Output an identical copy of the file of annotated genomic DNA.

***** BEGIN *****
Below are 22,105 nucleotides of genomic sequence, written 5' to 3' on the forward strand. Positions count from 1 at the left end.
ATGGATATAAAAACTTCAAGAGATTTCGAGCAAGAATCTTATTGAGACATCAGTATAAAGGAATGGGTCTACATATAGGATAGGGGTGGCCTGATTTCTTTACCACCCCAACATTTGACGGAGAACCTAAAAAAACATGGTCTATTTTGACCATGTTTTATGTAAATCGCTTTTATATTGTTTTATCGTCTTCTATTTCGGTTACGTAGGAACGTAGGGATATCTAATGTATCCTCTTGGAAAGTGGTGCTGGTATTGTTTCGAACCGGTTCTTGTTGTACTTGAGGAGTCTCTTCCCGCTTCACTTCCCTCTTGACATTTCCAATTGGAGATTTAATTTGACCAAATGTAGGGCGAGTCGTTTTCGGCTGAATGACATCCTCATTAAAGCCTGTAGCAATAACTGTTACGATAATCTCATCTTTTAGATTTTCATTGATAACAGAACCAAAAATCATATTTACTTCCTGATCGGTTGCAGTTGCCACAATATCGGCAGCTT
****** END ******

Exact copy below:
Below are 22,105 nucleotides of genomic sequence, written 5' to 3' on the forward strand. Positions count from 1 at the left end.
ATGGATATAAAAACTTCAAGAGATTTCGAGCAAGAATCTTATTGAGACATCAGTATAAAGGAATGGGTCTACATATAGGATAGGGGTGGCCTGATTTCTTTACCACCCCAACATTTGACGGAGAACCTAAAAAAACATGGTCTATTTTGACCATGTTTTATGTAAATCGCTTTTATATTGTTTTATCGTCTTCTATTTCGGTTACGTAGGAACGTAGGGATATCTAATGTATCCTCTTGGAAAGTGGTGCTGGTATTGTTTCGAACCGGTTCTTGTTGTACTTGAGGAGTCTCTTCCCGCTTCACTTCCCTCTTGACATTTCCAATTGGAGATTTAATTTGACCAAATGTAGGGCGAGTCGTTTTCGGCTGAATGACATCCTCATTAAAGCCTGTAGCAATAACTGTTACGATAATCTCATCTTTTAGATTTTCATTGATAACAGAACCAAAAATCATATTTACTTCCTGATCGGTTGCAGTTGCCACAATATCGGCAGCTT